Boutique Hotels

June 2007

I live in NYC where we find well traveled people and all kinds of hotels, motels, bed and breakfast, or time shares. Each of these accommodations has subcategories with a variety of choices. Among them is the Boutique Hotel.

Boutique Hotel is a term originating in North America to describe intimate, usually luxurious or quirky hotel environments. Boutique hotels differentiate themselves from larger chain/branded hotels and motels by providing personalized level accommodation and services / facilities. Sometimes known as "design hotels" or "lifestyle hotels", boutique hotels began in the 1980s in major cities like New York, London, and San Francisco. Very often it is the Morgans Hotel in Murray Hill of New York, that is awarded with the title of first boutique hotel in the world. It was opened by Ian Schrager in 1984 according to a design by AndrŽe Putman.

Typically boutique hotels are furnished in a themed, stylish and/or aspirational manner. Although usually considerably smaller than a mainstream hotel (often ranging from 3 to 100 guest rooms), boutique hotels can often have hundreds of rooms in major cities. Guest rooms and suites are fitted with telephony and Wi-Fi Internet, air-conditioning, honesty bars and often cable/pay TV. Guest services are attended to by 24 hour hotel staff. Many boutique hotels have on-site dining facilities, and the majority offer bars and lounges which may also be open to the general public.

Despite this definition, the popularity of the boutique term and concept has lead to some confusion about the term. Boutique hotels have typically been unique properties operated by individials or companies with a small collection. However, their successes have prompted established multi-national hotel companies to establish their own brands. The most notable is Starwood Hotels and Resorts Worldwide's W Hotels.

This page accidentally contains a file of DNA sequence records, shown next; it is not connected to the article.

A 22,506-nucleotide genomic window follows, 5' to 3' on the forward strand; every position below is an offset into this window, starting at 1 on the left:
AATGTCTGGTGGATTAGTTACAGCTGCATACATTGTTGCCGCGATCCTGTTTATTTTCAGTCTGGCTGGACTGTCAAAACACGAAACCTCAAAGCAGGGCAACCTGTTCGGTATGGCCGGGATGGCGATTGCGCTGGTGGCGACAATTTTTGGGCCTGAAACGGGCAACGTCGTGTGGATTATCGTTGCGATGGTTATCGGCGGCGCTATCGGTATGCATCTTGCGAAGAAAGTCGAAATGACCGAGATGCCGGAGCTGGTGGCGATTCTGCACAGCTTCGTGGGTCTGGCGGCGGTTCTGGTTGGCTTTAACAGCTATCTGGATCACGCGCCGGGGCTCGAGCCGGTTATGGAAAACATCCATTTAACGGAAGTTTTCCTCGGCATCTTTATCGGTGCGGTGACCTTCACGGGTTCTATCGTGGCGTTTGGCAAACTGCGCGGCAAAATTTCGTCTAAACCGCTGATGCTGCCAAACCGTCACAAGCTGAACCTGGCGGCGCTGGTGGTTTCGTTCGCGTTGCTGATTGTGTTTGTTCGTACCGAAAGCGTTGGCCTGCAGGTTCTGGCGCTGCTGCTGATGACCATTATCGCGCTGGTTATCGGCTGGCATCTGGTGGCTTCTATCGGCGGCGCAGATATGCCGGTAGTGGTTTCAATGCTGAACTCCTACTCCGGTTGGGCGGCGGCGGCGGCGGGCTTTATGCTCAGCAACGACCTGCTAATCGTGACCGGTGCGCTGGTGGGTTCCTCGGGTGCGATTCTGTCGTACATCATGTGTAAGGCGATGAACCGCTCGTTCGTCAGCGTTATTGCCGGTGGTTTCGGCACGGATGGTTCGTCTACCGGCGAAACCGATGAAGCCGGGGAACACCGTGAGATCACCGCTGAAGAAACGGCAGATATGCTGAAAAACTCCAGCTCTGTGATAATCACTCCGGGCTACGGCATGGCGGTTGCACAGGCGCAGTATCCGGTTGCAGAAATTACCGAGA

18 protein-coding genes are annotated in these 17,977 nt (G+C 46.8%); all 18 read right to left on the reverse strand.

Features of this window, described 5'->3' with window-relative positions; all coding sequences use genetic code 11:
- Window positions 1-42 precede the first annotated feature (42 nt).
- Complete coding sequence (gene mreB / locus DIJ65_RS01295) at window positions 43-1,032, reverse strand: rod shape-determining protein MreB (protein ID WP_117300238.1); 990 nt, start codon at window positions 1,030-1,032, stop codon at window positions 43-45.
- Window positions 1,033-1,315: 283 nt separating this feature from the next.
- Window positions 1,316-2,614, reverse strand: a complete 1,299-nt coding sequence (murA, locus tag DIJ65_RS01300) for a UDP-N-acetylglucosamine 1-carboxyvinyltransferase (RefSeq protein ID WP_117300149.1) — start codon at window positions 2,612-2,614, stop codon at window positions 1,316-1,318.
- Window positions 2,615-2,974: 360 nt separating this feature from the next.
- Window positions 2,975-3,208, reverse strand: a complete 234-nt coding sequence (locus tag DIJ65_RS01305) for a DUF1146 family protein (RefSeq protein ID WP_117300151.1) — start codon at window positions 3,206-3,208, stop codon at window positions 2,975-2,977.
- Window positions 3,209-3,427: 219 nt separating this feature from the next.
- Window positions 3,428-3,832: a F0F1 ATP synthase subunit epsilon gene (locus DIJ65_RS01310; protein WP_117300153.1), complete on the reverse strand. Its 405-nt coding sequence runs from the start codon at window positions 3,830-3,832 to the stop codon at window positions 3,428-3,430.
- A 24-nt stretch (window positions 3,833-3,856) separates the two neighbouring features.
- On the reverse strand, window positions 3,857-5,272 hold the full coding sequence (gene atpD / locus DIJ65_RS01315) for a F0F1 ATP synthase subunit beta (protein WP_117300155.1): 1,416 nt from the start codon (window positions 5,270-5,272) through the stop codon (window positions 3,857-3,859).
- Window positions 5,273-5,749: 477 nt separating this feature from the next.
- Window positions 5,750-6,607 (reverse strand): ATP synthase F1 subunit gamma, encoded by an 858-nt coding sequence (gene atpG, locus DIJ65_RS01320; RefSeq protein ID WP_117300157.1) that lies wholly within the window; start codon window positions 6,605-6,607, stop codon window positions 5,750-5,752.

There is some overlap between the concept of a small boutique hotel and a bed and breakfast.

The French Quarter and Garden District, New Orleans have several dozen boutique hotels, most of which are located in old homes or inns. These usually provide an ambience based on 19th-century antiques, artwork with New Orleans themes, vintage or reproduction furniture and decor and/or interesting historical associations.

Miami and Miami Beach also have a large number of boutique hotels, mostly found along the beachfront streets Ocean Drive and Collins Drive. Most of these are in buildings from the heyday of the Art Deco period. Their attractions include the Art Deco ambiance, beach access, nouvelle and Latin cusines and tropical-themes interior decor.

Currently, there are a few publications dedicated to the boutique hotel. One is boutique DESIGN magazine, which is published quarterly. Another is Deluxe Traveller Magazine, which is available in print and online.